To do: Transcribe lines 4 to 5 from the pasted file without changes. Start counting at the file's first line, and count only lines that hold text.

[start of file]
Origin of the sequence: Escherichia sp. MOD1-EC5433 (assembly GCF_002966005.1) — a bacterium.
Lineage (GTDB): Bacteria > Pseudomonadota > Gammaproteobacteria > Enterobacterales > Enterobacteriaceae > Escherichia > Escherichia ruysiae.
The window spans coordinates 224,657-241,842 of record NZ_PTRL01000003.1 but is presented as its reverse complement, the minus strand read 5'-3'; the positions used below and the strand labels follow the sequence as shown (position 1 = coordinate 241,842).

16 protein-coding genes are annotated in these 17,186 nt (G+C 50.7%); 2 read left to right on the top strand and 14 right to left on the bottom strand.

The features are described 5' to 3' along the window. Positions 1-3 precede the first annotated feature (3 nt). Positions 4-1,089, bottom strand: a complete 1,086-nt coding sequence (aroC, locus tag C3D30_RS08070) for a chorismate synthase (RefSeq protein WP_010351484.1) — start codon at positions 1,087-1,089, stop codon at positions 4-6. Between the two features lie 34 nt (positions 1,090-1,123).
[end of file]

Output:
16 protein-coding genes are annotated in these 17,186 nt (G+C 50.7%); 2 read left to right on the top strand and 14 right to left on the bottom strand.

The features are described 5' to 3' along the window. Positions 1-3 precede the first annotated feature (3 nt). Positions 4-1,089, bottom strand: a complete 1,086-nt coding sequence (aroC, locus tag C3D30_RS08070) for a chorismate synthase (RefSeq protein WP_010351484.1) — start codon at positions 1,087-1,089, stop codon at positions 4-6. Between the two features lie 34 nt (positions 1,090-1,123).